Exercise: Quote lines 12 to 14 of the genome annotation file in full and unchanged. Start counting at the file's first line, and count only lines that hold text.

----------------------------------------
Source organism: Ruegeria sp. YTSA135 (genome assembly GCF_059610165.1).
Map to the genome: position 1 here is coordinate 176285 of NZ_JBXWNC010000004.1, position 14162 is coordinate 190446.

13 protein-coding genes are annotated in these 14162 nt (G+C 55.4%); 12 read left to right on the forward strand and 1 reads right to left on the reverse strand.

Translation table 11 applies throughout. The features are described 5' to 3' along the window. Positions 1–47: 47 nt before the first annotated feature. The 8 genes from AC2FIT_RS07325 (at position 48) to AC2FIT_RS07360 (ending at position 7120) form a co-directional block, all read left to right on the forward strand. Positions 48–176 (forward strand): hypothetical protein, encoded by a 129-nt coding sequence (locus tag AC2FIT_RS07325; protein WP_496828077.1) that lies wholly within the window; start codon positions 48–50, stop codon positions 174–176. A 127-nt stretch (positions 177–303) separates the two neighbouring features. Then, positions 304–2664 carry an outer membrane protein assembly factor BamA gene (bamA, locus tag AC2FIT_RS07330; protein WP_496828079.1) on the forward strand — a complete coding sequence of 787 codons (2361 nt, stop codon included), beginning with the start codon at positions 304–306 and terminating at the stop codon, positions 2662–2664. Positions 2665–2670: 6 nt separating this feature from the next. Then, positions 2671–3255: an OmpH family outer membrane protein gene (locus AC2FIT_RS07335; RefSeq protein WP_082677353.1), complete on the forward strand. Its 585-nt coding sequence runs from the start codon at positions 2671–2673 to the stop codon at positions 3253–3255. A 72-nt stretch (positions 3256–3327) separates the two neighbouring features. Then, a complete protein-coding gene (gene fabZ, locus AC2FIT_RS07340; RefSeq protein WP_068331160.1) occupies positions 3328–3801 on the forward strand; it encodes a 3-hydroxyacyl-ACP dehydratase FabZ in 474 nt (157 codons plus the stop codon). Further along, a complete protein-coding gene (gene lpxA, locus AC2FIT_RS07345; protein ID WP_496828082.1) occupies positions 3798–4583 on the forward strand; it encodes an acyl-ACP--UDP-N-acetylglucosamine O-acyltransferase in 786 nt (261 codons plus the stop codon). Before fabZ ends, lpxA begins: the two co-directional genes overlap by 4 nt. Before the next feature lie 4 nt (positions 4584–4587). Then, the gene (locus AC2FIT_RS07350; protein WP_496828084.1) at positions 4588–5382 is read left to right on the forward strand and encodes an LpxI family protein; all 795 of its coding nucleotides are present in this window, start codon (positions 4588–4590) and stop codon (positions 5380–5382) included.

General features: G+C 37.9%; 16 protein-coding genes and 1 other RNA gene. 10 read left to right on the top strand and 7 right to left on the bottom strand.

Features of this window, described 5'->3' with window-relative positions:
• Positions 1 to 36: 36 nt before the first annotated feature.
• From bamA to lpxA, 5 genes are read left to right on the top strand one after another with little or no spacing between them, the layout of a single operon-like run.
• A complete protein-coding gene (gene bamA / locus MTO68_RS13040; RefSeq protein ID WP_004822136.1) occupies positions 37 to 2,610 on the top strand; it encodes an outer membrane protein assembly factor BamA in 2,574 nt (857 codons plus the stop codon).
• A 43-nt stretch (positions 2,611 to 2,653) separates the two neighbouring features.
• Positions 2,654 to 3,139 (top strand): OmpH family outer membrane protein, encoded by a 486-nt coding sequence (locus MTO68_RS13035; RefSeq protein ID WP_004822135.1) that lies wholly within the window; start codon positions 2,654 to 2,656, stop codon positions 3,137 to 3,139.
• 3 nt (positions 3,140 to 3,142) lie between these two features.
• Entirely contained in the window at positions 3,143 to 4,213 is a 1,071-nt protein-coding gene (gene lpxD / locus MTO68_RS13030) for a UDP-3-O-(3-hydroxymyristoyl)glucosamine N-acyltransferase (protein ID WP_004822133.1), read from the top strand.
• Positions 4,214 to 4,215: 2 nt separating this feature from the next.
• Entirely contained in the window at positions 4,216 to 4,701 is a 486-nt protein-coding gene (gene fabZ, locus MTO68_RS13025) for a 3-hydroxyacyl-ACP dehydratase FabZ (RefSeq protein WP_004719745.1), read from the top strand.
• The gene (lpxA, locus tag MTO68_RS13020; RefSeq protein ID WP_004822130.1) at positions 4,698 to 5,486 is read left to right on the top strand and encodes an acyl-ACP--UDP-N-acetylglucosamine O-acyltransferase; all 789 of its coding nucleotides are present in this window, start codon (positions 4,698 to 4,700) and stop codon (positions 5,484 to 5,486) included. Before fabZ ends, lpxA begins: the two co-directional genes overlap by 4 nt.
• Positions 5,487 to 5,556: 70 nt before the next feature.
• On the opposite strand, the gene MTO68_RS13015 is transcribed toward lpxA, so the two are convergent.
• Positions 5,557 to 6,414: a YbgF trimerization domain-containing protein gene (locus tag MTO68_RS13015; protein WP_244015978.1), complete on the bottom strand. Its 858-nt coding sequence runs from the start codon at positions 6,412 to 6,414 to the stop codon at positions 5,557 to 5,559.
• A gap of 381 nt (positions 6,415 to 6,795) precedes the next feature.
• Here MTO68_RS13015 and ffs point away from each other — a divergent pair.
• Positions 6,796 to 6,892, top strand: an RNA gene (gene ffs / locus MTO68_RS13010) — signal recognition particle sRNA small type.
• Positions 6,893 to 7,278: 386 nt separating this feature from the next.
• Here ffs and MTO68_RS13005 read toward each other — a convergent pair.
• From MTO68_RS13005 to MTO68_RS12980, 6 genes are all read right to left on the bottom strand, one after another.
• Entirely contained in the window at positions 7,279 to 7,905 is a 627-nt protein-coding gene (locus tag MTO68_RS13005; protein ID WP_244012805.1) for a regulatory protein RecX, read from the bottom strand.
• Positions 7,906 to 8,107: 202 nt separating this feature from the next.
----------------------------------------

• 3 nt (positions 3,140 to 3,142) lie between these two features.
• Entirely contained in the window at positions 3,143 to 4,213 is a 1,071-nt protein-coding gene (gene lpxD / locus MTO68_RS13030) for a UDP-3-O-(3-hydroxymyristoyl)glucosamine N-acyltransferase (protein ID WP_004822133.1), read from the top strand.
• Positions 4,214 to 4,215: 2 nt separating this feature from the next.